The Disrupt Experience


The decision to apply to TechCrunch’s Disrupt Battlefield competition wasn’t an easy one. TalkTo had been operating in stealth. We didn’t want to launch publicly, we wanted to launch successfully.

Something changed once that application went forward. None of us knew if we’d even be selected as a finalist but we worked as if we would be. We were laser focused on what needed to happen before the public launch.

It wasn’t just the product that had to come together. It was the total experience, the feel of the brand and logo, the messaging. Making sure you can communicate well with beta users, and that their experience is delightful from start to finish. That the promise of TalkTo––the ability to text ANY local business and get a text response-–-could be realized.

We were somewhat deflated a few weeks later when we hadn’t yet heard from TechCrunch. And then we got an email—at midnight—from now editor Erick Schonfeld asking if we could answer a few questions and demonstrate the product, right away. He was keeping the same hours we were!

We connected the next morning and the demonstration went really well. I think Erick saw something special that fit the Disrupt model. We felt there was a strong chance we’d be selected. And we were.

Riley, my co-founder, and I met Erick in New York one week before the conference to rehearse. We were horrible. The product performed great but our ability to describe it was poor. Erick gave us some much needed advice.

It’s worth noting that this was a tumultuous day in Erick’s life. The drama surrounding Mike Arrington’s potential departure from AOL and TechCrunch had erupted the day before. Just as we were to meet with Erick, it wasn’t even clear if he still worked for AOL or TechCrunch! All was up in the air. Still, Erick took our meeting on time. He was spot-on with his advice. Not once did he let the drama interfere with our meeting. We walked away really impressed.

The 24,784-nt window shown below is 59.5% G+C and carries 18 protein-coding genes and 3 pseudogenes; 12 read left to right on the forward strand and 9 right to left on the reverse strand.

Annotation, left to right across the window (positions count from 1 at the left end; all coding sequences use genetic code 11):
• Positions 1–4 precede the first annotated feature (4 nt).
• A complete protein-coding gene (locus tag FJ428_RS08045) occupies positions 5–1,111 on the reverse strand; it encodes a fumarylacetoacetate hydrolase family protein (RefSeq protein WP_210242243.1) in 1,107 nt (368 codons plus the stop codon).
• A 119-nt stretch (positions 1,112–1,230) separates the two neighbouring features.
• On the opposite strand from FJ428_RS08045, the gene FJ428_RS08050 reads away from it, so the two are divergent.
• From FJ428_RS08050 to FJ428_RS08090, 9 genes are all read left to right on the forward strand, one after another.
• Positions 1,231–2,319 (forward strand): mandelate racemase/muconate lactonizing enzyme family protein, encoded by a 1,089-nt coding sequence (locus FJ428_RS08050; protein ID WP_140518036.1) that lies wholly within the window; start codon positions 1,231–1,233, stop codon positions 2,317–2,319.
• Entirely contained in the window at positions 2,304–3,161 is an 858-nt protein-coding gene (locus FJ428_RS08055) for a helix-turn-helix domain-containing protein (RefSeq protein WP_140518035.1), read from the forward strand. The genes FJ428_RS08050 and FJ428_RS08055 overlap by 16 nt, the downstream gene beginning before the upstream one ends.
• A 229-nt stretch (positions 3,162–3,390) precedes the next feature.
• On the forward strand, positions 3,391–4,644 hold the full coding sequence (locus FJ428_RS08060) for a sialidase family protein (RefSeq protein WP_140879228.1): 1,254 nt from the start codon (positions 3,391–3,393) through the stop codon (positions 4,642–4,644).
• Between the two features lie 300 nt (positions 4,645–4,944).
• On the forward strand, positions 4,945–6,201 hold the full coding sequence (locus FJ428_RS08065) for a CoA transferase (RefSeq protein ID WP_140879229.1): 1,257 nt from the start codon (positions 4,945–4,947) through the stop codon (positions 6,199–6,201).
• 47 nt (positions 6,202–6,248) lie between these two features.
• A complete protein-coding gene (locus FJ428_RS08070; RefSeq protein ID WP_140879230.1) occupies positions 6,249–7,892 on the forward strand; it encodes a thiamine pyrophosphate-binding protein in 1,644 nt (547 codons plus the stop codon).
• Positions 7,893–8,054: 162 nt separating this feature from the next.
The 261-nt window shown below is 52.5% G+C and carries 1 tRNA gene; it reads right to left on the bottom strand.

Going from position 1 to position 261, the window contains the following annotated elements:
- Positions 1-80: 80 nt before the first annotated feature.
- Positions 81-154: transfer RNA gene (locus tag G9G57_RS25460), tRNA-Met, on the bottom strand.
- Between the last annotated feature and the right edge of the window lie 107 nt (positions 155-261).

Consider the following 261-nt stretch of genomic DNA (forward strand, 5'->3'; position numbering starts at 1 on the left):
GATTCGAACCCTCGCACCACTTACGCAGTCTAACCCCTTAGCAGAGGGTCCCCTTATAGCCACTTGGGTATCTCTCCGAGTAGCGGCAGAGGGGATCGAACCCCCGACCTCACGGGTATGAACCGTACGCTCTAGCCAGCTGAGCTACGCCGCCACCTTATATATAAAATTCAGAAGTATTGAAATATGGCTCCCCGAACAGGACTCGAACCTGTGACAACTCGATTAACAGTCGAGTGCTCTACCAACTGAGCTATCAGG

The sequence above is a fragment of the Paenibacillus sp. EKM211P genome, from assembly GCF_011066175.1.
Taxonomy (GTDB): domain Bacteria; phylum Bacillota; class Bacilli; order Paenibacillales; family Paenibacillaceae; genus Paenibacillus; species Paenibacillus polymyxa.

Final touches were put on the product and website, and we re-wrote our script a few more times with help from friends. The night before the big launch, we asked Erick if we could pitch him once more. Again he hated it. In fact he thought we’d gone backwards. The product could be magic, but our ability to let it shine? Not so magic.

To say we weren’t feeling great at this moment is an understatement. Over a beer and dinner, we hacked away at our script. We decided to take out half of the words and tell a real story about how you use TalkTo. In that one hour-–-the day before we were to present to thousands of people-–-we changed everything.

We wanted to show the audience you could talk to ANY local business so we decided to do a live demonstration on stage. Riley would get a table at Zuni Cafe, he’d have flowers waiting at a local florist chosen by one of the judges, and then he’d get a room at a hotel, chatting in real time with the reservationist. All of it would happen in the space of a live six minute demo. It was risky but pulling it off would be magical.

And it worked! The judges were impressed, and sent us on to the final round the next day. We were elated and exhausted.

At 2:40 AM we received an email saying “Congratulations!” We’d been selected as one of six finalists to present that next afternoon. By 4 AM we were up, ready to work. It would’ve been easy to do the same thing but we wanted to show the breadth of TalkTo. This time we used TalkTo to chat in real time with a local bakery to order some treats. We pulled up a daily deal and sent a text to the business to ask a question for that night’s presentation. And we asked one of the judges to pick a bar so we could find out whether they had Anchor Steam on tap. It was tough to smoothly pull this off in the space of six minutes-–-all with text messages-–-but we took the chance.

The judges had great questions. Any entrepreneur that’s raised money will tell you that pitching investors isn’t easy. Doing it live, on stage, in front of some of the world’s best is another level altogether.

Backstage, it was finally done. Time to enjoy some beers with our amazing team. We’d launched TalkTo to the world, and it was received with open arms.

P.S. Our favorite tweet of all?


Stuart Levinson is the co-founder and CEO of TalkTo, a mobile startup in Cambridge, MA. His last company, Venetica, was acquired by IBM. Follow @

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